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Feature Article of Monday, 13 February 2012

Columnist: Bawelle, Eugene

Why Stevanovic Must Go

I started writing this commentary after the first half of our third place match against the Eagles of Mali. The Black Stars of Ghana went into AFCON 2012 as Africa’s second best ranked team behind the Ivory Coast. After having won bronze and silver in the last two CAN tournaments respectively, every Ghanaian was expectant of the trophy. We also did well at the last world cup as the only African nation to get to the quarter finals in South Africa 2010. In Gabon and Equatorial Guinea 2012, power houses like Egypt, Nigeria and Cameroun were absent. And so apart from the surprise element, the Black Stars of Ghana were understandably expected to get to the finals and win the cup. Goran(Plavi) Stevanovic had also promised during his first press conference as Black Stars coach which I happened to be present that, he wants to win trophies. We failed to glitter at AFCON 2012 and these are my reasons for which Plavi must go. Now to the issues.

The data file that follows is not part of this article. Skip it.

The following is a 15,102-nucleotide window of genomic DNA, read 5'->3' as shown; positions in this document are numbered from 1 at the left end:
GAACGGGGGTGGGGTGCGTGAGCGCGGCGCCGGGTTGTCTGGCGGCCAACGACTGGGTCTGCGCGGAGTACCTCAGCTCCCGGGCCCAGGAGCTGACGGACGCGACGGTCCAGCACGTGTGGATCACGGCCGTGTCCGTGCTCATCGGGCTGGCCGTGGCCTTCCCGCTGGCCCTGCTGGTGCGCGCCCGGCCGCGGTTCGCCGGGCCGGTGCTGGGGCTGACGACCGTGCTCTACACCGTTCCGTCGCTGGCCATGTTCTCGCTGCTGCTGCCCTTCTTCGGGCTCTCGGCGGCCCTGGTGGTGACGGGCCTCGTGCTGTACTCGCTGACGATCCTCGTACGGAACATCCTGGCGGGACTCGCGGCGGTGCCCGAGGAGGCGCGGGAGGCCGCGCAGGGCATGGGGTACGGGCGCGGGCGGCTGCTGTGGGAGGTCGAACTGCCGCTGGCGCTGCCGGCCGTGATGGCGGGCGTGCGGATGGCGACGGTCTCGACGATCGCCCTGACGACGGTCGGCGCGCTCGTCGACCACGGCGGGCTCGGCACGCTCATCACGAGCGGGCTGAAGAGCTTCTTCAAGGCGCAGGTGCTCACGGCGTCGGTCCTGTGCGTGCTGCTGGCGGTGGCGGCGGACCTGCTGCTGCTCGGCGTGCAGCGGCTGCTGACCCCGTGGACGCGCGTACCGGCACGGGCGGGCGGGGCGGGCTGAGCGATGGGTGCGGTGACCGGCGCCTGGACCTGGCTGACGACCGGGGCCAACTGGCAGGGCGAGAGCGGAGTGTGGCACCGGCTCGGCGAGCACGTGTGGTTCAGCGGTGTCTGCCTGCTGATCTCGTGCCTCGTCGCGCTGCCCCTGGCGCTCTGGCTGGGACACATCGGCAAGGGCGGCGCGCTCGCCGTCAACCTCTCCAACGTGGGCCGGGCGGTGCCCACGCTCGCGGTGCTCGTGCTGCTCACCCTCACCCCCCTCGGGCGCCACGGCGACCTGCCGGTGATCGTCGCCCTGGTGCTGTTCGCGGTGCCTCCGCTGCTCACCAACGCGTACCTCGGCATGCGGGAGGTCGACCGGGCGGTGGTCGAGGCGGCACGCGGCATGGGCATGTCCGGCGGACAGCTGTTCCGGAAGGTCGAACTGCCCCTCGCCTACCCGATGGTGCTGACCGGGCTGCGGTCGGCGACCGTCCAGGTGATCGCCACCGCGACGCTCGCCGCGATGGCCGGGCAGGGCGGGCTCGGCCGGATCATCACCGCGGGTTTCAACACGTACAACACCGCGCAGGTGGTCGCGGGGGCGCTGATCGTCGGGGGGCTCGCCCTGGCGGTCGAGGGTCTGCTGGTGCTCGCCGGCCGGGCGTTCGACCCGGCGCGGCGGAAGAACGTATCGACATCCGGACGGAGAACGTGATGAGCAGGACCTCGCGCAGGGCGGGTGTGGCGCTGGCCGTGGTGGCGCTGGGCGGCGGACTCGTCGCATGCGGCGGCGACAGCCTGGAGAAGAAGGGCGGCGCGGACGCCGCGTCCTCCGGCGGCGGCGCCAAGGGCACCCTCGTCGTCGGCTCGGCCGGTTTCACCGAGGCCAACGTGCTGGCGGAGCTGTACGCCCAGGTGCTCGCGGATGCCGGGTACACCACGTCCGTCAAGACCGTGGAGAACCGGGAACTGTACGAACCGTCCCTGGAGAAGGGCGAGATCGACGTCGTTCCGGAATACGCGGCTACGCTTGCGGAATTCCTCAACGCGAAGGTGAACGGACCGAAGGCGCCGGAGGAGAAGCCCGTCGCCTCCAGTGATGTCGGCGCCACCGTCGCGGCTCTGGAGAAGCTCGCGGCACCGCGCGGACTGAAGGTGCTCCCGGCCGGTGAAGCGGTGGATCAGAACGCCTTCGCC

The coach was responsible for every single player selected for the tournament. The decision to take only two local players as reserve keepers while dropping Emmanuel Baffoe from the final squad was untenable and indefensible. Our top marksman, Asamoah Gyan was half fit (who by the way is better than a fully fit Prince Tagoe). Prince Tagoe may have been Ghana’s top scorer during the qualifiers but the truth is that the young man is simply out of touch and out of form. I don’t know why every soccer pundit saw this fact except the coach. It would therefore have been far-sighted for Goran Stevanovic to at least add one more striker to the squad. One fan remarked, “Prince Tagoe is the only black stars player who performed up to expectations because, Ghanaians expected nothing from him and he delivered as we expected by actually doing nothing. Who again robbed Ghana?” Don’t forget that Emmanuel Baffoe had hitherto scored eleven goals in twelve matches in the ongoing Glo premiership. And so he would have sort to prove himself and even seek to draw the attention of player scouts at the tournament. There was no outright right winger in the team and with the resignation of Kevin Prince Boateng, Quincy Owusu Abeyie should have had an automatic slot on the coach’s team sheet. Plavi failed to see it and instead relied on first timer Charles Takyi and out of form Sulley Muntari who usually doesn’t play on the right. In addition, the coach hardly stays in Ghana and instead prefers to monitor his players through phone calls and internet. If the coach stayed in Ghana, I am sure he might have heard names like Frank Safo Gyamfi of Wa All Stars, Uriah Asante of Hearts of Oak, Louis Agyemang of Medeama and many more. Ghanaians are not asking for all these local players to be included in the squad but at least one or two of them.